References – Update October 2013 1. 2. 3. 4. 5. 6.
de la Motte L, Jensen LP. Endovascular and open repair of abdominal aortic aneurysm are still both warranted -- a systematic review. Ugeskr Laeger. 2012;174(20):1376-1382. Linsen MA, Jongkind V, Nio D, et al. Pararenal aortic aneurysm repair using fenestrated endografts. J Vasc Surg. 2012;56(1):238-246. Cross J, Gurusamy K, Gadhvi V, et al. Fenestrated endovascular aneurysm repair. Br J Surg. 2012;99(2):152-159. Filardo G, Powell JT, Martinez MA, Ballard DJ. Surgery for small asymptomatic abdominal aortic aneurysms. Cochrane Database Syst Rev. 2012;3:CD001835. Lederle FA, Freischlag JA, Kyriakides TC, et al. Long-term comparison of endovascular and open repair of abdominal aortic aneurysm. N Engl J Med. 2012; 367(21):1988-1997. Qadura M, Pervaiz F, Harlock JA, et al. Mortality and reintervention following elective abdominal aortic aneurysm repair. J Vasc Surg. 2013;57(6):1676-1683.
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Reimerink JJ, Hoornweg LL, Vahl AC, et al. Endovascular Repair Versus Open Repair of Ruptured Abdominal Aortic Aneurysms: A Multicenter Randomized Controlled Trial. Ann Surg. 2013; 8. United States Food and Drug Administration (FDA). Center for Devices and Radiological Health (CDRH): Zenith Fenestrated AAA Endovascular Graft (with the adjunctive Zenith Alignment Stent). Cook, Inc. Summary of Safety and Effectiveness. No. P020018/S040. April 4, 2013. Available at: http://www.accessdata.fda.gov/scripts/cdrh/cfdocs/cfTopic/pma/pma.cfm?num= P020018S040. 9. United States Food and Drug Administration (FDA). Center for Devices and Radiological Health (CDRH): Valiant Thoracic Stent Graft with the Captivia Delivery System, Medtronic Vascular, Inc. Summary of Safety and Effectiveness. No. P100040/S008. October 26, 2012. Available at: http://www.accessdata.fda.gov/scripts/cdrh/cfdocs/cftopic/pma/pma.cfm?num= p100040s008. 10. Wang GJ, Fairman RM. Thoracic endovascular aneurysm repair. UpToDate. May 1, 2012.
References – Update October 2012 1.
2. 3. 4. 5. 6. 7. 8. 9.
Becquemin JP, Pillet JC, Lescalie F, et al. ACE trialists. A randomized controlled trial of endovascular aneurysm repair versus open surgery for abdominal aortic aneurysms in low- to moderate-risk patients. J Vasc Surg. 2011 May;53(5):1167-1173.e1. Epub 2011 Jan 26. Brown LC, Powell JT, Thompson SG, et al. The UK EndoVascular Aneurysm Repair (EVAR) trials: randomised trials of EVAR versus standard therapy. Health Technol Assess 2012; 16:1. Chaer RA. Endovascular repair of abdominal aortic aneurysm. UpToDate. August 3, 2012. Dillavou ED. Surgical and endovascular repair of ruptured abdominal aortic aneurysm. UpToDate. February 14, 2012. Jackson RS, Chang DC, Freischlag JA. Endovascular Repair of Abdominal Aortic Aneurysms. JAMA. 2012 Apr 18;307(15):1621-8. Jim J, Rubin BG, Geraghty PJ, et al. Outcome of endovascular repair of small and large abdominal aortic aneurysms. Ann Vasc Surg. 2011;25(3):306-314. Min SI, Min SK, Ahn S, et al. Comparison of costs of endovascular repair versus open surgical repair for abdominal aortic aneurysm in Korea. J Korean Med Sci 2012; 27:416. Morimae H, Maekawa T, Tamai H, et al. Cost disparity between open repair and endovascular aneurysm repair for abdominal aortic aneurysm: a single-institute experience in Japan. Surg Today 2012; 42:121. Riambau V, Zipfel B, Coppi G, et al. RELAY Endovascular Registry for Thoracic Disease RESTORE Investigators. Final operative and midterm results of the European experience in the RELAY Endovascular Registry for Thoracic Disease (RESTORE) study. J Vasc Surg. 2011;53(3):565-573.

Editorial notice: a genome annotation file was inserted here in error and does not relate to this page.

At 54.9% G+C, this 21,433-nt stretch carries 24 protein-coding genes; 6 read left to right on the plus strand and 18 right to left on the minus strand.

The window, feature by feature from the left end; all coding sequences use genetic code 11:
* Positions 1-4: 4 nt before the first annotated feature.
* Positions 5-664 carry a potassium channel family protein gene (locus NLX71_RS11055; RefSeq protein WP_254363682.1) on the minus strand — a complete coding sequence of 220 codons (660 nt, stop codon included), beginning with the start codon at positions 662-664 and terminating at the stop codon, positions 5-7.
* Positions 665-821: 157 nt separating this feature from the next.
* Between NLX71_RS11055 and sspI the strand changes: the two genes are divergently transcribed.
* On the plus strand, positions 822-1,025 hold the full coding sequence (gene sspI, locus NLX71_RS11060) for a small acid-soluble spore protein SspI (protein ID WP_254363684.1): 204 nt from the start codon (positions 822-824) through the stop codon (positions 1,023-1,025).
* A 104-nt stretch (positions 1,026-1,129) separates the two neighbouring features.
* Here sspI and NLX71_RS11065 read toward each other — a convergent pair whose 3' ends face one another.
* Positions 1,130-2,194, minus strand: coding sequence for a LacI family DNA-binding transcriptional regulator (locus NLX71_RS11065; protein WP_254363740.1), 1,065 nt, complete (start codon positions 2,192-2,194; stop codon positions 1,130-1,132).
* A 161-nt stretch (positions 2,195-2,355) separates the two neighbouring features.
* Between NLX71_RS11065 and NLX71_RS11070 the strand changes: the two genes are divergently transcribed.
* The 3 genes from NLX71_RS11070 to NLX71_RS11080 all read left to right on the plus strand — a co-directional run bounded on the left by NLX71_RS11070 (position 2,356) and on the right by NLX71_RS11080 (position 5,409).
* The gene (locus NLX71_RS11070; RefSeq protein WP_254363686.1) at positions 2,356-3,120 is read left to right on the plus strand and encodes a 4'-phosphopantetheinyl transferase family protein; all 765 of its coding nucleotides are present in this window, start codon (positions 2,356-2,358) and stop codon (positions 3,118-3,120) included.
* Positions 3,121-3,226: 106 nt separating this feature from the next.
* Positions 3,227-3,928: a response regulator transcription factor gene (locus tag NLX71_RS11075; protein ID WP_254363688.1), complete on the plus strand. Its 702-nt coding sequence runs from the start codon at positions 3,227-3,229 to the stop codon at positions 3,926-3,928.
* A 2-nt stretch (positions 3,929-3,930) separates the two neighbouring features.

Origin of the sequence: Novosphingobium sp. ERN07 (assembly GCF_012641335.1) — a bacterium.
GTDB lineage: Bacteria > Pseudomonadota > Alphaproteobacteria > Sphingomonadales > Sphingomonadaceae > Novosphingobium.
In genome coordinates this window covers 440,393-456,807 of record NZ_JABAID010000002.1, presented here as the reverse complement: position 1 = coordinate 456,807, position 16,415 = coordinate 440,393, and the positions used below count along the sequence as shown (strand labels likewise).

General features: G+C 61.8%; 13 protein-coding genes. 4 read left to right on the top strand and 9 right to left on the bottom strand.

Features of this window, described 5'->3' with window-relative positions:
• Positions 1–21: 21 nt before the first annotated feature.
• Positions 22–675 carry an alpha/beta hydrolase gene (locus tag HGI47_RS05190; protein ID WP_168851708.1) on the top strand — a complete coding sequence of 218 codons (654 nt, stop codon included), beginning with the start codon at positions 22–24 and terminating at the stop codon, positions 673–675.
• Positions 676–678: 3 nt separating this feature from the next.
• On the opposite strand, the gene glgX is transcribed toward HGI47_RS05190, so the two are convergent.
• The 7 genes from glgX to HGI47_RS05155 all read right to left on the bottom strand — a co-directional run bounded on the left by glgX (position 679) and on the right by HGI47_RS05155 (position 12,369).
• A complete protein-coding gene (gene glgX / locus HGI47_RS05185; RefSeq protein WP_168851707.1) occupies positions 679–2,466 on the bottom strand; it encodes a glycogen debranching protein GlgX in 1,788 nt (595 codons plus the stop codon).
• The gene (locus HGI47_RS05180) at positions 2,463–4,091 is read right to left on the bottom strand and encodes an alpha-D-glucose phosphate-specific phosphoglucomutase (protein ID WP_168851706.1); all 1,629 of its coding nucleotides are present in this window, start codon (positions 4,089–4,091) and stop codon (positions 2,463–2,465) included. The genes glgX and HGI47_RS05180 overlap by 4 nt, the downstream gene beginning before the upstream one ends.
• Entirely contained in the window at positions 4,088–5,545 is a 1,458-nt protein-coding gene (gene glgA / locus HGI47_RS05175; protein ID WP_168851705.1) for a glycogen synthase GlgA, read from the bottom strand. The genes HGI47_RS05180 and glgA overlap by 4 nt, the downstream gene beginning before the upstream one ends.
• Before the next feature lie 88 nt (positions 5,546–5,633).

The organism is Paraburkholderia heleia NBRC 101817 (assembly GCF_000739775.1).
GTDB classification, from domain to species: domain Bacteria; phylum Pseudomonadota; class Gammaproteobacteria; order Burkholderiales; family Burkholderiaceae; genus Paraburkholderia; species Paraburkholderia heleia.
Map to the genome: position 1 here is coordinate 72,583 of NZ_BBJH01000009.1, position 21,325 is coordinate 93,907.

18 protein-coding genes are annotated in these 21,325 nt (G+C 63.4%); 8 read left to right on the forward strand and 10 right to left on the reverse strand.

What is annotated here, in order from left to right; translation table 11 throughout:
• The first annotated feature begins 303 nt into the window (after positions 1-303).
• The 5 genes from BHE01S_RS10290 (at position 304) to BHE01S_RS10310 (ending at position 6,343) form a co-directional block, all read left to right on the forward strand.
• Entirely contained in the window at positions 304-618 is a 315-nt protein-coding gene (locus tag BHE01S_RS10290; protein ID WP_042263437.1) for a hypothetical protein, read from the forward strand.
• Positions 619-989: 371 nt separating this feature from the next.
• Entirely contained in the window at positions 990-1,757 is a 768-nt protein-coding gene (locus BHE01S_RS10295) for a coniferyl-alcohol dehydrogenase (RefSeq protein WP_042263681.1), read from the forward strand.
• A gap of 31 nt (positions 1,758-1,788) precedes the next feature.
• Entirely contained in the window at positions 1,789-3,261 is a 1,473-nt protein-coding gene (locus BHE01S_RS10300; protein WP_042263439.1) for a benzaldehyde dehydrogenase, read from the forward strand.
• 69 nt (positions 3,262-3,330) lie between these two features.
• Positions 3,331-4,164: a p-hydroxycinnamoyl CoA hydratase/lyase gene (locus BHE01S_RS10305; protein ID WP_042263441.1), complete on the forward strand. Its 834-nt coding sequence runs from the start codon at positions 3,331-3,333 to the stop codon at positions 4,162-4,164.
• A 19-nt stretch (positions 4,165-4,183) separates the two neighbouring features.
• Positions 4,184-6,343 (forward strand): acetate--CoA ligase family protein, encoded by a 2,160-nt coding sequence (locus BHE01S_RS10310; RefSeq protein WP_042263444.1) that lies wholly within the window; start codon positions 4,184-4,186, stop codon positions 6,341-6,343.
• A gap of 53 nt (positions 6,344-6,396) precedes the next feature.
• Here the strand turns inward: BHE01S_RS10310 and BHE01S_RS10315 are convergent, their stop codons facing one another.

References – Update November 2011 1. 2.
Baum RA, Fairman RA, Mohler ER. Endovascular repair of abdominal aortic aneurysms. UpToDate. 2011. De Bruin JL, Baas AF, Buth J, et al. DREAM Study Group. Long-term outcome of open or endovascular repair of abdominal aortic aneurysm. N Engl J Med. 2010 May 20;362(20):1881-9
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3. 4. 5.
Department of Veterans Affairs. Open versus Endovascular Repair (OVER) Trial for Abdominal Aortic Aneurysms. NLM Identifier: NCT00094575. Last updated May 3, 2011. Available at: http://clinicaltrials.gov/show/NCT00094575. Foster J, Ghosh J, Baguneid M. In patients with ruptured abdominal aortic aneurysm does endovascular repair improve 30-day mortality? Interact Cardiovasc Thorac Surg. 2010;10 (4):611-619. United Kingdom EVAR Trial Investigators; Greenhalgh RM, Brown LC, Powell JT,et al. Endovascular versus open repair of abdominal aortic aneurysm. N Engl J Med. 2010 May 20;362(20):1863-71. Epub 2010 Apr 11.
References – Update March 2011 1. 2. 3.
4. 5. 6.
Egorova N, Giacovelli JK, Gelijns A, et al. Defining high-risk patients for endovascular aneurysm repair. J Vasc Surg. 2009 Dec;50(6):1271-9.e1 Espinosa G, Ribeiro Alves M, Ferreira Caramalho M, et al. A 10-year singlecenter prospective study of endovascular abdominal aortic aneurysm repair with the talent stent-graft. J Endovasc Ther. 2009 Apr; 16(2):125-35. Holst J, Resch T, Ivancev K, et al. Early and intermediate outcome of emergency endovascular aneurysm repair of ruptured infrarenal aortic aneurysm: a single-centre experience of 90 consecutive patients. Eur J Vasc Endovasc Surg. 2009 Apr;37(4):413-9. Keefer A, Hislop S, Singh MJ, et al. The influence of aneurysm size on anatomic suitability for endovascular repair. J Vasc Surg. 2010 Oct;52(4):873-7. Tang XB, Chen Z, Wang S, et al. Comparison of open and endovascular repair for abdominal aortic aneurysm. Zhonghua Wai Ke Za Zhi. 2009 May 1;47(9):661-3 Wu XJ, Jin X, Zhang SY, Chong ZY, et al. Early and mid-term results of endovascular aneurysm repair for infrarenal abdominal aortic aneurysm. Zhonghua Yi Xue Za Zhi. 2010 Jul 6;90(25):1743-6.